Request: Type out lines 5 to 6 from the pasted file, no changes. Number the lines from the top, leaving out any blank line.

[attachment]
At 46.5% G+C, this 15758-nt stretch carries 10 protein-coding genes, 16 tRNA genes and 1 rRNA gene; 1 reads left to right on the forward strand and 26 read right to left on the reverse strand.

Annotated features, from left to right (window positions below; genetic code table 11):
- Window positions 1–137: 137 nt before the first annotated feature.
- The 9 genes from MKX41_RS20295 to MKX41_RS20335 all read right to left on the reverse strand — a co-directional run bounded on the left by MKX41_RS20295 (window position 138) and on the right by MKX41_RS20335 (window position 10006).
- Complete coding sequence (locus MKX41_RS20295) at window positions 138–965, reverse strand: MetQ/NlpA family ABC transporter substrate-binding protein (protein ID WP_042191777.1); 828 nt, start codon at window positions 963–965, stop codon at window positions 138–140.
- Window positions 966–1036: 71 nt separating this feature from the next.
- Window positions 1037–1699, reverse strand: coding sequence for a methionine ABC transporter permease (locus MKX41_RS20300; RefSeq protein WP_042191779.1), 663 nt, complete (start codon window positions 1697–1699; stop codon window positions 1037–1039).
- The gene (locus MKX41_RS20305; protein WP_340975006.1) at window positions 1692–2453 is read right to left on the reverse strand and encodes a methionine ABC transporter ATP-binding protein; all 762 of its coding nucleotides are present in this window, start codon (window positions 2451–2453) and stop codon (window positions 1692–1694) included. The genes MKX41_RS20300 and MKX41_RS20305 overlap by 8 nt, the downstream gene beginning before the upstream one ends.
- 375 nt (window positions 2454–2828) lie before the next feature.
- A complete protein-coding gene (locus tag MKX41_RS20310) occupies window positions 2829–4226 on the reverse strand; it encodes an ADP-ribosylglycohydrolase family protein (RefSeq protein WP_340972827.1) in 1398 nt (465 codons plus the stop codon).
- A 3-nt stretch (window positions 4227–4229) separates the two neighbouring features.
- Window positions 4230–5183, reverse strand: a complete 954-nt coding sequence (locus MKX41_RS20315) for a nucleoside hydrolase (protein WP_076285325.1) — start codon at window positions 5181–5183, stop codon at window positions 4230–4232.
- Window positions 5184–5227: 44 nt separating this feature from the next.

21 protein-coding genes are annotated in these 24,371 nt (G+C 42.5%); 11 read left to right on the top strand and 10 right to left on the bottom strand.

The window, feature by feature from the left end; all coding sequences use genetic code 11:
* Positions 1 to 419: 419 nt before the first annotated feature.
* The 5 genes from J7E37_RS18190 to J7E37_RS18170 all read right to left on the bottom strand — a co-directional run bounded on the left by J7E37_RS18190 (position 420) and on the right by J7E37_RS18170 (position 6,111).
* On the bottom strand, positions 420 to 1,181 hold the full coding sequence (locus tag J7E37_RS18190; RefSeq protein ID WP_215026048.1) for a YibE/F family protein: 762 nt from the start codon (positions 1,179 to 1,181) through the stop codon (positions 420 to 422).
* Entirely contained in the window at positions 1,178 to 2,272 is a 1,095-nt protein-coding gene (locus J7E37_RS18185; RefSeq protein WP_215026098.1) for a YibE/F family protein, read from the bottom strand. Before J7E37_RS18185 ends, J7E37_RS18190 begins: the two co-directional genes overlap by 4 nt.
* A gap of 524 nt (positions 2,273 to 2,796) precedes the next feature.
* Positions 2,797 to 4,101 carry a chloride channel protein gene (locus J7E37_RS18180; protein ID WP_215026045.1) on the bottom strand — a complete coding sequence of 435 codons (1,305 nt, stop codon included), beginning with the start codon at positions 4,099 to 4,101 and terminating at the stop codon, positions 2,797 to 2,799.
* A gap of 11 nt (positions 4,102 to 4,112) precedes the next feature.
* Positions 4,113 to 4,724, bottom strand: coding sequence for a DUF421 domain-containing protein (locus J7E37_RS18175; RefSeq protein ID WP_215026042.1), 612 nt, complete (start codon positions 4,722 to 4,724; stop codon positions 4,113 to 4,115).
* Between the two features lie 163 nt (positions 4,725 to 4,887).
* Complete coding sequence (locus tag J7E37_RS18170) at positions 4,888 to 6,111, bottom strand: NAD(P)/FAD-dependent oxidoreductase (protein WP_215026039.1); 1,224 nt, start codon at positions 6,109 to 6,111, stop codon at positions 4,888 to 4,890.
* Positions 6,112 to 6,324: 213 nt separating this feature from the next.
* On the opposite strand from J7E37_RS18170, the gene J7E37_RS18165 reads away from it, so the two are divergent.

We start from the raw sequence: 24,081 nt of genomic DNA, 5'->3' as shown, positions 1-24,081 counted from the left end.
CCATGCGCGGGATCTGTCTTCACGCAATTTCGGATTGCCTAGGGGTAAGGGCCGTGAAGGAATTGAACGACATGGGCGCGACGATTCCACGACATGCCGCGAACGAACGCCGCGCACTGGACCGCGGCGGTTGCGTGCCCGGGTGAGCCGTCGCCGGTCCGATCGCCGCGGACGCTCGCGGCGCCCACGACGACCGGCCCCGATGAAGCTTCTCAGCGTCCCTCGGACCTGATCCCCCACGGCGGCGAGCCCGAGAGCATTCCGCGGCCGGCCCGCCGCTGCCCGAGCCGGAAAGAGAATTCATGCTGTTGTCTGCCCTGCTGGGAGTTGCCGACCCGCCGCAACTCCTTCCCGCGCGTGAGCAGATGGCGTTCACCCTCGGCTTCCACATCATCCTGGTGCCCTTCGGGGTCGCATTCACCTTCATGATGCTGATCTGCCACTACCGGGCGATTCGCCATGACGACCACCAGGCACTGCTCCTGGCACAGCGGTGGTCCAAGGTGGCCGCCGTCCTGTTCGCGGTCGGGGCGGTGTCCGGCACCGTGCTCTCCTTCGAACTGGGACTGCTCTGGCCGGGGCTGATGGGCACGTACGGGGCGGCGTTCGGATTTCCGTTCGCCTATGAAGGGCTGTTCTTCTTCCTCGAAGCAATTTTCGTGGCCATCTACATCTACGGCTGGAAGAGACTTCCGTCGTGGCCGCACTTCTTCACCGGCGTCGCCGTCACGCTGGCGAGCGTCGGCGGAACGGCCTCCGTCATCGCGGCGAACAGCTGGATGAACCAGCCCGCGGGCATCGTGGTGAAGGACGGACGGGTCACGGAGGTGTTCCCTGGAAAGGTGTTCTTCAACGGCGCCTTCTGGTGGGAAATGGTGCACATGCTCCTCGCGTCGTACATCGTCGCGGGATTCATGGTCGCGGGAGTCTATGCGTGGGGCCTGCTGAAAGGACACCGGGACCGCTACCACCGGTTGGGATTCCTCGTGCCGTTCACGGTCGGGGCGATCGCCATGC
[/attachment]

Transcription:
- Complete coding sequence (locus MKX41_RS20295) at window positions 138–965, reverse strand: MetQ/NlpA family ABC transporter substrate-binding protein (protein ID WP_042191777.1); 828 nt, start codon at window positions 963–965, stop codon at window positions 138–140.
- Window positions 966–1036: 71 nt separating this feature from the next.